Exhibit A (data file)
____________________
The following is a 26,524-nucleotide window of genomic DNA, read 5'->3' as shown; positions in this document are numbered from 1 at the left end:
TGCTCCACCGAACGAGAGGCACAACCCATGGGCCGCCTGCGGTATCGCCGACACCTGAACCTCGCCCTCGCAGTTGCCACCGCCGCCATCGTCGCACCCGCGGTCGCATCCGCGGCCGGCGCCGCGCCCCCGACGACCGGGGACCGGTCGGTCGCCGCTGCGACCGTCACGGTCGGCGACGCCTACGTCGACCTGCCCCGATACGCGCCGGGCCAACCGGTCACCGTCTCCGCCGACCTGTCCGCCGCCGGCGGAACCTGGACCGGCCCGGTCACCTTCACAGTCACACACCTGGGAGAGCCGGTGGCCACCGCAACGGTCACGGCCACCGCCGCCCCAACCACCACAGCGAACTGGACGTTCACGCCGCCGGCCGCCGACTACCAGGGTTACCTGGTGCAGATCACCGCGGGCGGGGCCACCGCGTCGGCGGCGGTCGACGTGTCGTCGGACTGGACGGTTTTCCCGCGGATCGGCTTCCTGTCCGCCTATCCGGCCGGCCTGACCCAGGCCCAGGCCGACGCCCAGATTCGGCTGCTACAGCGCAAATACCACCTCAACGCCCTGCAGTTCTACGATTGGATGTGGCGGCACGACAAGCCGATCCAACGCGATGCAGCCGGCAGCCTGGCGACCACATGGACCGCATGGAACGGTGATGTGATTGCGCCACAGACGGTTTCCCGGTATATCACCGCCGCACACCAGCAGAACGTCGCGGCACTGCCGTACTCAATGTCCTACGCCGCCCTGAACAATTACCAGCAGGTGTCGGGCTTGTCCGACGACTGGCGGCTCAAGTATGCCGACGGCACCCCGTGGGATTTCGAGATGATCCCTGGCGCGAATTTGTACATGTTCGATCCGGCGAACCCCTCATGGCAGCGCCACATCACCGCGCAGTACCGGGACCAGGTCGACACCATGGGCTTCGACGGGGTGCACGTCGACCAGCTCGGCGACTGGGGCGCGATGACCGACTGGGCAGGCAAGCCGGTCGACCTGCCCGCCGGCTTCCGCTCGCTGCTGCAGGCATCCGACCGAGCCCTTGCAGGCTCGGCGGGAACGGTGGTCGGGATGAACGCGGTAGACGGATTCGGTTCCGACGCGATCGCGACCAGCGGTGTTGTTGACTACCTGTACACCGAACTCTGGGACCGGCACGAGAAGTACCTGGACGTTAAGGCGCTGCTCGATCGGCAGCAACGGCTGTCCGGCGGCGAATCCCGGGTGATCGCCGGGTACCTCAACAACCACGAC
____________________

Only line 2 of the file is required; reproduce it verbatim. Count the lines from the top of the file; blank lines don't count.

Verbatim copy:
TGCTCCACCGAACGAGAGGCACAACCCATGGGCCGCCTGCGGTATCGCCGACACCTGAACCTCGCCCTCGCAGTTGCCACCGCCGCCATCGTCGCACCCGCGGTCGCATCCGCGGCCGGCGCCGCGCCCCCGACGACCGGGGACCGGTCGGTCGCCGCTGCGACCGTCACGGTCGGCGACGCCTACGTCGACCTGCCCCGATACGCGCCGGGCCAACCGGTCACCGTCTCCGCCGACCTGTCCGCCGCCGGCGGAACCTGGACCGGCCCGGTCACCTTCACAGTCACACACCTGGGAGAGCCGGTGGCCACCGCAACGGTCACGGCCACCGCCGCCCCAACCACCACAGCGAACTGGACGTTCACGCCGCCGGCCGCCGACTACCAGGGTTACCTGGTGCAGATCACCGCGGGCGGGGCCACCGCGTCGGCGGCGGTCGACGTGTCGTCGGACTGGACGGTTTTCCCGCGGATCGGCTTCCTGTCCGCCTATCCGGCCGGCCTGACCCAGGCCCAGGCCGACGCCCAGATTCGGCTGCTACAGCGCAAATACCACCTCAACGCCCTGCAGTTCTACGATTGGATGTGGCGGCACGACAAGCCGATCCAACGCGATGCAGCCGGCAGCCTGGCGACCACATGGACCGCATGGAACGGTGATGTGATTGCGCCACAGACGGTTTCCCGGTATATCACCGCCGCACACCAGCAGAACGTCGCGGCACTGCCGTACTCAATGTCCTACGCCGCCCTGAACAATTACCAGCAGGTGTCGGGCTTGTCCGACGACTGGCGGCTCAAGTATGCCGACGGCACCCCGTGGGATTTCGAGATGATCCCTGGCGCGAATTTGTACATGTTCGATCCGGCGAACCCCTCATGGCAGCGCCACATCACCGCGCAGTACCGGGACCAGGTCGACACCATGGGCTTCGACGGGGTGCACGTCGACCAGCTCGGCGACTGGGGCGCGATGACCGACTGGGCAGGCAAGCCGGTCGACCTGCCCGCCGGCTTCCGCTCGCTGCTGCAGGCATCCGACCGAGCCCTTGCAGGCTCGGCGGGAACGGTGGTCGGGATGAACGCGGTAGACGGATTCGGTTCCGACGCGATCGCGACCAGCGGTGTTGTTGACTACCTGTACACCGAACTCTGGGACCGGCACGAGAAGTACCTGGACGTTAAGGCGCTGCTCGATCGGCAGCAACGGCTGTCCGGCGGCGAATCCCGGGTGATCGCCGGGTACCTCAACAACCACGAC